G R A M L I C H  D E S I G N

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Musings on the Swiss countryside.

 

My Building Systems students were recently interested in land use planning, and in how different cultures express their values through apportionment of space. Here are a couple of pictures from a trip to Switzerland in September of 2018 showing a common pattern of green space interspersed with density. To me it reads like a how-to of intelligent land use.

 

We’ve tended to think of ‘density’ as a negative in this country. That’s, happily, changing. But there are miles (light years, actually) to go before we’re there. Most Western European nations have a significantly higher number of people per square mile than we North Americans do, but their development patterns aren’t any less attractive or effective than ours: actually, the inverse is true.

 

So what do they get right?

 

Some of it is embedded in a centuries-old social contract that understands the role of the collective transcends that of the individual. Not much we as designers can do to quickly change that in the US.

 

But design can absolutely address other facets: things like smaller homes, smaller lots, building multi-family units (attractively!) and, above all, constraining development into certain areas while preserving much of the countryside for farm and forest uses. The US concept of sprawl doesn’t exist here.

 

Once sprawl is off the table, imagine how massively that impacts life! Infrastructure costs are lower. Trips are shorter. People walk instead of drive. Health quality increases. Urban cores are pleasant, healthy spaces. Most food is truly local. That means fewer preservatives. Smaller refrigerators. Lower energy costs. Round and round we go.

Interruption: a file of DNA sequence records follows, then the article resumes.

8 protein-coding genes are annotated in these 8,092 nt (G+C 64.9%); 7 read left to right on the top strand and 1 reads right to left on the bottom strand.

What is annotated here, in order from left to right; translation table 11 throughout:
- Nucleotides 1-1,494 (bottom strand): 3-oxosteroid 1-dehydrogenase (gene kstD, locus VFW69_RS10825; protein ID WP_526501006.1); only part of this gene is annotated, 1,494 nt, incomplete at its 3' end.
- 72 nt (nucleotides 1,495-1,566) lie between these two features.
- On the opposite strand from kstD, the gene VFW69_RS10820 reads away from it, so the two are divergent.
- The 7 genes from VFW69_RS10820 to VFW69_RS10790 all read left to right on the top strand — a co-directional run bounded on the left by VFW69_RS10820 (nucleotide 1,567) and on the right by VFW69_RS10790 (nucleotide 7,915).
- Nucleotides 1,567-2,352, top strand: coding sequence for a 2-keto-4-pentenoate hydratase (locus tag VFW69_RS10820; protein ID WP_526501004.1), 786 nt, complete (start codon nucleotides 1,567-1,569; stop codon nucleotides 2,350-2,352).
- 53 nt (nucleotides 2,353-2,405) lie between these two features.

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Revisiting the Lower Ninth

 

Had a chance to visit New Orleans’ Lower Ninth Ward in late March of 2019. This was the epicenter of the damage wrought by Hurricane Katrina on August 29, 2005. So it’s been 13.5 years and I wondered: what’s it look like now?

 

The Lower Ninth is a historically African-American neighborhood east of more well-known New Orleans regions like downtown, the French Quarter, Faubourg Marigny and Bywater. It’s adjacent to the Industrial Canal that links the Mississippi River and Lake Pontchartrain, so it’s got rising water levels on 3 sides. The levees failed in 05, at the junction of Johnson and Jourdan, and water came in and quickly flooded the neighborhood.  

 

The population today is 37% of what it was back then. Many lots sit vacant, the occasional concrete stoop all that remains. Others are rebuilding, often with the dwellings raised on stilts, through the help of foundations like Make It Right. But those are few and far between- it still feels abandoned.

 

The river level was once again quite high when we visited. I wonder if we’ve really re-engineered the system of levees to do the job right this time, or if this can happen again. Louisiana is losing a football field’s worth of land to the sea every hour. It’s on ongoing battle; one senses we’re way behind on mitigating this problem, and will continue to fall further behind, given our collective lack of civic urgency.